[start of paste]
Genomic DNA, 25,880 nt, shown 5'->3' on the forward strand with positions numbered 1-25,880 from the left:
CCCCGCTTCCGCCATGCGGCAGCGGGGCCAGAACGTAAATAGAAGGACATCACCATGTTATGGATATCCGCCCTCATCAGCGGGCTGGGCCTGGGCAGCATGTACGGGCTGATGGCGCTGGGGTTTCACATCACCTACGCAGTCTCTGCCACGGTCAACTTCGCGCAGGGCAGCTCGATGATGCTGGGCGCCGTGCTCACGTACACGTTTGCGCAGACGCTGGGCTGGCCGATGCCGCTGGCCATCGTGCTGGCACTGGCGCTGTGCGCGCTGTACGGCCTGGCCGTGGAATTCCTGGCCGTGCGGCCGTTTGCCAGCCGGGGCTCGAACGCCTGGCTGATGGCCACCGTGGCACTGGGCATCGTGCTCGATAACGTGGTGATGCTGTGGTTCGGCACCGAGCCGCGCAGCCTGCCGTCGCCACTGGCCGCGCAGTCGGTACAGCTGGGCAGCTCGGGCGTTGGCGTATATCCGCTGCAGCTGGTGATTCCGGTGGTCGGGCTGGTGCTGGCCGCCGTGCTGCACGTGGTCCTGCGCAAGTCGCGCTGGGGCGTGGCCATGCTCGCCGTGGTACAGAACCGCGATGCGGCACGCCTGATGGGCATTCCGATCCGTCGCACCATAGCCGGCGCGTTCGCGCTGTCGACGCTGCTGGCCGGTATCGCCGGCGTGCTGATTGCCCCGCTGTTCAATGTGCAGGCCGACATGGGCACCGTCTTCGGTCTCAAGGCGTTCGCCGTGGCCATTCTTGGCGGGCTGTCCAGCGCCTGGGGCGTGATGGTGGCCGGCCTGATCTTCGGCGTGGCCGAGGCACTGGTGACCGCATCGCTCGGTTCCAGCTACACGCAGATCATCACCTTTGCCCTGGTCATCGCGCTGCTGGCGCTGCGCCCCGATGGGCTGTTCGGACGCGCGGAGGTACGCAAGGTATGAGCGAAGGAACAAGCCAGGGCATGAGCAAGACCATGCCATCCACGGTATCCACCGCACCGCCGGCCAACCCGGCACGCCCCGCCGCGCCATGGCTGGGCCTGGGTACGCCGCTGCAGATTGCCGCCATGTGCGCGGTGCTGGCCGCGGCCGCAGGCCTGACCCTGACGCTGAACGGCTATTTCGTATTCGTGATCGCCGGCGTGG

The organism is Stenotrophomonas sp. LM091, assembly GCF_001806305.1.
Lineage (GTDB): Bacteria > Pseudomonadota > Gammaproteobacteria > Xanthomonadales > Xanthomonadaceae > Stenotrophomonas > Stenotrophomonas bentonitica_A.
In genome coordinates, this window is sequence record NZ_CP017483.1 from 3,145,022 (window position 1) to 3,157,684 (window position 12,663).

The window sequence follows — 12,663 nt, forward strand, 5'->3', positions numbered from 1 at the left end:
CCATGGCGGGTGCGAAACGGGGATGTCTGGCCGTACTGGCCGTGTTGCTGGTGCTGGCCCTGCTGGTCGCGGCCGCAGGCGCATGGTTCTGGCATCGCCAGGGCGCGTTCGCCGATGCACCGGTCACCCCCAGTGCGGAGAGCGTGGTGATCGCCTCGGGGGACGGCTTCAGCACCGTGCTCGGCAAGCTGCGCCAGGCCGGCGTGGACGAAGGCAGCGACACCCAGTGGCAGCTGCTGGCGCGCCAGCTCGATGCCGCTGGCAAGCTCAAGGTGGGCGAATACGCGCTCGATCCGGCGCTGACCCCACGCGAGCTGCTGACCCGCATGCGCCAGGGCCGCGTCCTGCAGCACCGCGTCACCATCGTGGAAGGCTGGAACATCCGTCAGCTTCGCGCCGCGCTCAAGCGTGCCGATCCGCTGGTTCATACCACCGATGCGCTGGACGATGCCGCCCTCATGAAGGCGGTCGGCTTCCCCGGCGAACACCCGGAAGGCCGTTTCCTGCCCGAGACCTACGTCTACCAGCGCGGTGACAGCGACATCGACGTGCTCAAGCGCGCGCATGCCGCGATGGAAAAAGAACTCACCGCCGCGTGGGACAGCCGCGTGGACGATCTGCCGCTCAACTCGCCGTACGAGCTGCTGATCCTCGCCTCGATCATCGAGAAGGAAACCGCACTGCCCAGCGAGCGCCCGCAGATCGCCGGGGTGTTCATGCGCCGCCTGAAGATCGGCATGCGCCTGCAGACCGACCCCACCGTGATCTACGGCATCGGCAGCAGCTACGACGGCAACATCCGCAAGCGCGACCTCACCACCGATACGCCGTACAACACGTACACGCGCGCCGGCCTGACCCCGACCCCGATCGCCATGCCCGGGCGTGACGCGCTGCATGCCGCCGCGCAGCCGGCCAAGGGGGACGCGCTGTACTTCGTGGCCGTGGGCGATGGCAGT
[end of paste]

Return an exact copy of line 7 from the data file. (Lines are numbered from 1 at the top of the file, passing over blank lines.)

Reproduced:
CCATGGCGGGTGCGAAACGGGGATGTCTGGCCGTACTGGCCGTGTTGCTGGTGCTGGCCCTGCTGGTCGCGGCCGCAGGCGCATGGTTCTGGCATCGCCAGGGCGCGTTCGCCGATGCACCGGTCACCCCCAGTGCGGAGAGCGTGGTGATCGCCTCGGGGGACGGCTTCAGCACCGTGCTCGGCAAGCTGCGCCAGGCCGGCGTGGACGAAGGCAGCGACACCCAGTGGCAGCTGCTGGCGCGCCAGCTCGATGCCGCTGGCAAGCTCAAGGTGGGCGAATACGCGCTCGATCCGGCGCTGACCCCACGCGAGCTGCTGACCCGCATGCGCCAGGGCCGCGTCCTGCAGCACCGCGTCACCATCGTGGAAGGCTGGAACATCCGTCAGCTTCGCGCCGCGCTCAAGCGTGCCGATCCGCTGGTTCATACCACCGATGCGCTGGACGATGCCGCCCTCATGAAGGCGGTCGGCTTCCCCGGCGAACACCCGGAAGGCCGTTTCCTGCCCGAGACCTACGTCTACCAGCGCGGTGACAGCGACATCGACGTGCTCAAGCGCGCGCATGCCGCGATGGAAAAAGAACTCACCGCCGCGTGGGACAGCCGCGTGGACGATCTGCCGCTCAACTCGCCGTACGAGCTGCTGATCCTCGCCTCGATCATCGAGAAGGAAACCGCACTGCCCAGCGAGCGCCCGCAGATCGCCGGGGTGTTCATGCGCCGCCTGAAGATCGGCATGCGCCTGCAGACCGACCCCACCGTGATCTACGGCATCGGCAGCAGCTACGACGGCAACATCCGCAAGCGCGACCTCACCACCGATACGCCGTACAACACGTACACGCGCGCCGGCCTGACCCCGACCCCGATCGCCATGCCCGGGCGTGACGCGCTGCATGCCGCCGCGCAGCCGGCCAAGGGGGACGCGCTGTACTTCGTGGCCGTGGGCGATGGCAGT